In our previous post, we took a look at the origins of the history of Czech glass beads in beaded jewelry; now let's find out about bead-making families and the effects of the two World Wars on the Czech bead industry.
Even though mass production allowed Czech glass beads to be exported around the world, it was still families in villages making beads rather than factories. Families would buy glass molds and the necessary machinery, then produce the beads in their own small homes, which were equipped with tall chimneys and large roof vents - a telltale sign of a bead-making family.
Czech glass beads are considered to be some of the finest in the world. The history of Czech glass beads for use in beaded jewelry takes a few twists and turns, but Bohemian glassmaking is actually centuries old, going back earlier than 400 AD.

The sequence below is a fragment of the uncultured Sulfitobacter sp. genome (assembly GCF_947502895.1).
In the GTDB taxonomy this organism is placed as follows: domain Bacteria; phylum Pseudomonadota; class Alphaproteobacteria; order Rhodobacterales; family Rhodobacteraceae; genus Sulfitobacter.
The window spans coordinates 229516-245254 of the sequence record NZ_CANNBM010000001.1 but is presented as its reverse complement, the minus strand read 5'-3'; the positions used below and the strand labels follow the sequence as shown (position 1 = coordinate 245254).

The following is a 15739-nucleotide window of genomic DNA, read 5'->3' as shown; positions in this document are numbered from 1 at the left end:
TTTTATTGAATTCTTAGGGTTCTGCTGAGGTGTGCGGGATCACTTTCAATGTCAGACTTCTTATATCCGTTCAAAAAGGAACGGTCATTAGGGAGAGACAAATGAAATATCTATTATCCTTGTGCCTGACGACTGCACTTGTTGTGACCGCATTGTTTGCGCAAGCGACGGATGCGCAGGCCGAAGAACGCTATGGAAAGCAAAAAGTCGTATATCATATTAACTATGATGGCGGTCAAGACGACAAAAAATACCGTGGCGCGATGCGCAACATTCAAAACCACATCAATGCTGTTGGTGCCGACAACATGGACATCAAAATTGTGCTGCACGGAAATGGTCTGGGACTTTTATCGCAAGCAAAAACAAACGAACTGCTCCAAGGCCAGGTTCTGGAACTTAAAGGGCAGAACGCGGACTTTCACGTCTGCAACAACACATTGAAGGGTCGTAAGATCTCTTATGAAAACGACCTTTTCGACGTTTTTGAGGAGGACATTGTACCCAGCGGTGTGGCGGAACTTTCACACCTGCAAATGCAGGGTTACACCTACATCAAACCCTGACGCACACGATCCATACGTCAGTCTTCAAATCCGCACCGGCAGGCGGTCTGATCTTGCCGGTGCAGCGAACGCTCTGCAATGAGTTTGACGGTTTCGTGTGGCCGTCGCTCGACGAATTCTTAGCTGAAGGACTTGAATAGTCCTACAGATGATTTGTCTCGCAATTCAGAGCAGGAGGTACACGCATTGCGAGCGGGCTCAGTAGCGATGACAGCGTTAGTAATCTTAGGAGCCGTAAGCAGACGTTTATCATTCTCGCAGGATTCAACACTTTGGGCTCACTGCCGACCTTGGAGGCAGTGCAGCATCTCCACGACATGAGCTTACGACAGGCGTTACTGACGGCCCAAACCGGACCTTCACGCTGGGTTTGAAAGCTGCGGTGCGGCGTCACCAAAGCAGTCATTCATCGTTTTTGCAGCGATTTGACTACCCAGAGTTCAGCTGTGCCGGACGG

North Bohemia, a region in the current Czech Republic, has been the hub of European glassmaking since the 1200s - this is why you sometimes hear Czech glass beads referred to as Bohemian glass beads. Most of the items produced were for rosaries and household use, but this was soon to change.